QSR Innovators: Krispy Kreme’s CMO David Skena

Brand Innovators caught up with David Skena, CMO of Krispy Kreme, from his home in Orlando to talk about Halloween, pandemic campaigns and digital marketing.

Like many fast food companies, Krispy Kreme had to pivot during the pandemic to ensure that customers could still buy donuts even when its dine-in lobbies were closed.

Luckily for the donut chain, they had launched their first ecommerce and digital delivery platform in late February just before the lockdown happened. 

“Our national launch of delivery, as luck would have it, was February 29,” says David Skena, CMO of Krispy Kreme. “We had been working on it for quite a while, but it just so happened that we launched it two weeks before the pandemic.”

Delivery and pick-up went from representing a fairly nominal amount of the brand’s sales to a double-digit percentage of sales this year.  “We were grateful to have that with our lobbies closed,” adds Skena. “It was definitely helpful to have something other than the drive-thru where people could just come and do a pickup at the window or have it delivered to them.”

The brand has spent the year trying to delight customers and bring moments of joy, whether it’s through giving away donuts to healthcare workers and graduates or its latest Halloween campaign that puts a neighborly spin on a trick-or-treating season that has been mostly canceled. 

Krispy Kreme’s latest push encourages consumers to buy a dozen donuts — including its Frank Monster, Drake Monster and Wolfie Monster seasonal items —  on its “Sweet-or-Treat” Saturdays. The promotion offers a $1 Sweet-or-Treat dozen to give to friends with the purchase of any dozen with the idea that since people cannot trick-or-treat, instead they will leave a dozen donuts on a neighbor's porch.

Brand Innovators caught up with Skena from his home in Orlando to talk about Halloween, pandemic campaigns and digital marketing.


What is the strategy behind your reverse trick-or-treating campaign?

2020 has been plenty scary all on its own and so when we saw what was coming, we wanted to do something. Quite a while ago, we said, “What is Halloween going to look like with COVID going on? Will people be able to trick-or-treat? Will people be able to gather for Halloween parties?” We were ready, we had an idea that we thought could help our consumers out if trick-or-treating wasn't something that would go forward in October. Of course, we were all rooting for the virus to be gone by then, but we didn’t know.

When the CDC came out with the guidelines that trick-or-treating is a moderate-to-high risk activity, we were ready to activate a program to say, “Listen, you can't do the things you would normally do on Halloween, but that doesn’t mean Halloween can’t be sweet.”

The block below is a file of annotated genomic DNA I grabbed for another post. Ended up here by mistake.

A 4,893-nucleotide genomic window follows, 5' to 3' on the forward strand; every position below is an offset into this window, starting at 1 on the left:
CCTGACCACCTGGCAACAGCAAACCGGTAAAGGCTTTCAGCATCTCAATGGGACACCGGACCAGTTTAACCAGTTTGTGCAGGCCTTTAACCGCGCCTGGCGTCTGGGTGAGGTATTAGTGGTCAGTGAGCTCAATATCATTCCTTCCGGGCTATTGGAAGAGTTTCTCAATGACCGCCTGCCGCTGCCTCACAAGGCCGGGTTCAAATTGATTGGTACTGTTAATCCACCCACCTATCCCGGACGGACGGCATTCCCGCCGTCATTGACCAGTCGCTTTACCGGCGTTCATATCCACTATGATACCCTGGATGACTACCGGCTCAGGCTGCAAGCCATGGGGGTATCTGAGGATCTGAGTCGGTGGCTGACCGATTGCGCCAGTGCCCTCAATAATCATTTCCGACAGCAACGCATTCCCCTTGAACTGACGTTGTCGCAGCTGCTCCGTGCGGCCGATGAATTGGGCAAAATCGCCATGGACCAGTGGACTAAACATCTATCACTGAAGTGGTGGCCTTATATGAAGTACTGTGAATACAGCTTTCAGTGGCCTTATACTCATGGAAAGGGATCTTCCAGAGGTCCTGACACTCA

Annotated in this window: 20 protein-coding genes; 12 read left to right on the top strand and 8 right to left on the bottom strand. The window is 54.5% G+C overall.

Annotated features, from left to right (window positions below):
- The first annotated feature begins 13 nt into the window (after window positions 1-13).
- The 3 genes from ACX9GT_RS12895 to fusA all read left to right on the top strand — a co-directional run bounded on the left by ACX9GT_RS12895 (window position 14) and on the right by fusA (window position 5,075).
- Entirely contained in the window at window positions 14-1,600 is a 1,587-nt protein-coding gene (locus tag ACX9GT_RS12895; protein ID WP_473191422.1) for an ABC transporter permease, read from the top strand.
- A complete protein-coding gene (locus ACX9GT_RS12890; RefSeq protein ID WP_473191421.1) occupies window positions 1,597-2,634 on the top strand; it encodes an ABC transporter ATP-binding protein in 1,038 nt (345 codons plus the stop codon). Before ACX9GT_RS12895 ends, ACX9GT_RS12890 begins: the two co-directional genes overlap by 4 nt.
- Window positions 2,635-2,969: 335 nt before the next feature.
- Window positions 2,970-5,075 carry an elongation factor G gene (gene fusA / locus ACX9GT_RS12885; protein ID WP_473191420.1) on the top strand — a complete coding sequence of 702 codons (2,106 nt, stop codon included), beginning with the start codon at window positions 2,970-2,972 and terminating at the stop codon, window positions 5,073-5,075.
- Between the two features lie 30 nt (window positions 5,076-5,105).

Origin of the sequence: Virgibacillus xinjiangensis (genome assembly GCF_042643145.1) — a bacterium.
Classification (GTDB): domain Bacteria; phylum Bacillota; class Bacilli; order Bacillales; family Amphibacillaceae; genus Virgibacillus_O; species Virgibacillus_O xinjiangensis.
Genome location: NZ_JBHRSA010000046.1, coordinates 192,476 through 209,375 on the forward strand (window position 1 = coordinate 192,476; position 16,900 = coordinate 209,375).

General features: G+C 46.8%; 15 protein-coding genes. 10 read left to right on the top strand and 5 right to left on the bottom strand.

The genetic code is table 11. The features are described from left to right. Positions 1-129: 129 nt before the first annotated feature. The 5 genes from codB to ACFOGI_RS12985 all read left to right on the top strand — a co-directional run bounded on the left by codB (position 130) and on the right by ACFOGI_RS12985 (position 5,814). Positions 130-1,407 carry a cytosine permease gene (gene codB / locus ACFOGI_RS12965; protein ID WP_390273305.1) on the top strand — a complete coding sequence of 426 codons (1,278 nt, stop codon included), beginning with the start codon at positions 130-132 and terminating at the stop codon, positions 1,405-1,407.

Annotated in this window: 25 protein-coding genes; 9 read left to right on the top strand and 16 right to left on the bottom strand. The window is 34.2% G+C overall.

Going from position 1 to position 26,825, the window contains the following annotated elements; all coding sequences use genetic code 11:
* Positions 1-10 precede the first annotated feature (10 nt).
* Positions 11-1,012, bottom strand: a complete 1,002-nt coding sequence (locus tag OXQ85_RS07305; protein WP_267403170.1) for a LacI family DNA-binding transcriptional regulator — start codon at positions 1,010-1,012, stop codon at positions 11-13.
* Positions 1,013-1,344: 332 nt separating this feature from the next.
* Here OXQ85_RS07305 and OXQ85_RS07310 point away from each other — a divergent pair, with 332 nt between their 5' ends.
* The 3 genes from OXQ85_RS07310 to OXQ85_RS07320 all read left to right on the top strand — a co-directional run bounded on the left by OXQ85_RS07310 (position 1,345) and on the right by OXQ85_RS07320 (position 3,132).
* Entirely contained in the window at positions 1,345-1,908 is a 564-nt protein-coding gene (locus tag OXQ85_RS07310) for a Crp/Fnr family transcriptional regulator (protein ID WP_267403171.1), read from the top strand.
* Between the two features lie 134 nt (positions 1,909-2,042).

So we wanted to reverse trick-or-treat and make it about generosity for others. Instead of getting candy from others, we wanted people to give something even better to somebody you haven't been able to see for a while — whether that is a neighbor, family or friend because of COVID. Why not get a dozen donuts to put on somebody’s doorstep? So the strategy was really around living out our brand. Krispy Kreme is a generous, joyful brand. And then how can we do that in a culturally relevant way and extend  the favor and help make our consumer the hero and show how generous they are to others?

Is Halloween usually a big holiday for you?

Halloween is always a big deal for us. Obviously candy is probably the biggest category at Halloween for trick-or-treat. But there are so many family gatherings, so many family parties, we always have a really great collection of Halloween donuts, so it is definitely one of the biggest holidays for us each year. That is another aspect of this, what are you going to do during COVID to be able to meet not only your brand goals but your business goals at a time when so much feels different for our consumers?

How does this Halloween campaign help you connect to your target consumer?

A lot of the things we have done this year are really around being relevant on an occasion that may have changed. The occasion is Halloween, but that occasion has changed. We have a  broad base of consumers. If you go into any Krispy Kreme shop, you are likely to see old, young, every gender and ethnic and racial background because it is a very loved brand. We tend to think about how we can amp up that occasion.